I think you may be mistaking California for Massachusetts. If California were Tax-N-Spend, it wouldn't have a budget issue. The issue in California is that they can't tax. All budgets in California must (1) be balanced, and (2) be passed by a super-majority. The legislature's made up of the Senate consisting of 25 Democrats and 15 Republicans; and the Assembly having 49 Democrats, 29 Republicans, 1 Independent, and 1 vacancy. So the Dems have a significant majority (and have since 1970), but not enough to pass a budget on their own. And the California Republican party has maintained incredible party discipline for a while now, absolutely refusing any increases in taxes, period. So, obtaining taxes for services has become essentially impossible.

This has been complicated by being "tough on crime." Things like Three Strikes laws have dramatically increased California's prison population in recent years. This has resulted in an increase in funds that must go to prisons. This, combined with a refusal to increase taxes means that much more of the limited government revenue is going into the black hole that is the prison system. Because of this, pretty much every aspect of California's selection of services have been significantly cut back for at least a decade now. The impact on the University of California in particular has been huge; they lost 20% of their funding in this past year alone, on top of significant cuts before the budget crisis. (The increase in tough on crime laws is bi-partisan, the democrats have their fair share of blame in this one. The lack of increase in taxes to cover for shortfall is a R-party issue entirely though.).

Re:It will never happen (0)

Anonymous Coward | more than 4 years ago | (#29622303)

the one good thing that MIGHT come from this is forcing at least some of the more reasonable environmental NGOs to recognize the inherent folly of blind and blanket protection of anything living. Maybe they'll wake up and realize life is full of trade offs and maybe keeping some planes out of the skies or cars off the road is worth fragmenting the habitat of some forgotten amphibian which may or may not even still exist.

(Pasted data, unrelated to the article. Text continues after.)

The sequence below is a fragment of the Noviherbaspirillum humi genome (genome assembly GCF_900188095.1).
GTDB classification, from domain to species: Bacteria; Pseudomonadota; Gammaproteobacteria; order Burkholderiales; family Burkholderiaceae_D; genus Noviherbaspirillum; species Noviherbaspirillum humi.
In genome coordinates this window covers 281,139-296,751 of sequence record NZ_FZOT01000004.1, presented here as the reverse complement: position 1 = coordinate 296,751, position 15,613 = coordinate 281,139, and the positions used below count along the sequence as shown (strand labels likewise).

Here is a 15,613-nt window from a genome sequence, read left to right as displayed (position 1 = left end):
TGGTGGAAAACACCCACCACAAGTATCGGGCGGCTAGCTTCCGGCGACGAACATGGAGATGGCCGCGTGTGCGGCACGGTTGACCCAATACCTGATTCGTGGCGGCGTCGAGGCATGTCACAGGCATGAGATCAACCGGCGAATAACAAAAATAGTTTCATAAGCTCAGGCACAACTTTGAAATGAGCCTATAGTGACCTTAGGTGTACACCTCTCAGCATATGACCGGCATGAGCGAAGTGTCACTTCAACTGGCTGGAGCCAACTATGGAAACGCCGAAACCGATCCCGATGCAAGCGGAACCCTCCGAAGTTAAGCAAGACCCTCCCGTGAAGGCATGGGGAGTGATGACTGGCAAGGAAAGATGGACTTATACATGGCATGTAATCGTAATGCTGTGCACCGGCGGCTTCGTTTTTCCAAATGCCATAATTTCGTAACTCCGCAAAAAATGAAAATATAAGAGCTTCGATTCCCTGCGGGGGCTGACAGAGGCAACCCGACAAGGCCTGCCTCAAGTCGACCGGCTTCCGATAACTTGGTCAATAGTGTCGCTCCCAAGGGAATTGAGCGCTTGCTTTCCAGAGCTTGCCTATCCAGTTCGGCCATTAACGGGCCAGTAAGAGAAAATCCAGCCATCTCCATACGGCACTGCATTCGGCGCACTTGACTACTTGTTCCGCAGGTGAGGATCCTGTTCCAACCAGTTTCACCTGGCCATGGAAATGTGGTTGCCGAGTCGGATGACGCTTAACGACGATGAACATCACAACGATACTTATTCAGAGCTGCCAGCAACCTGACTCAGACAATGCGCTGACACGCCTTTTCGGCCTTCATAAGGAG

Re:It will never happen (0)

Anonymous Coward | more than 4 years ago | (#29622327)

kinda hard to do 200mph over the mountains and earthquake faults too.

Re:It will never happen (0)

Anonymous Coward | more than 4 years ago | (#29622413)

Japan ? retard ..

Re:It will never happen (5, Informative)

pablodiazgutierrez (756813) | more than 4 years ago | (#29622455)

Spain, with its very similar geography, has shown this can be done on budget and (mostly) on time, so long as the project adheres to tested technology, as is the plan. And it's pretty popular. If Spain can do it, surely California can as well. It just takes willing

Re:It will never happen (2, Informative)

Volante3192 (953645) | more than 4 years ago | (#29622497)

Clearly you've never seen the San Joaquin Valley. Once you get past the Cajon Pass from the south it's all fault free, mountain free flat land all the way to Sacramento.

And it smells like asparagus. I hate the I-5...

Re:It will never happen (1)

Volante3192 (953645) | more than 4 years ago | (#29622511)

Damnit, Tejon Pass. Yeah, someone's gonna correct me on that one before /.'s "You must wait longer!!" filter lets me reply...

Re:It will never happen (0)

Anonymous Coward | more than 4 years ago | (#29622407)

At least not in our lifetimes. Between all of the NIMBY's and environmental impact statements, this will be delayed in the courts for decades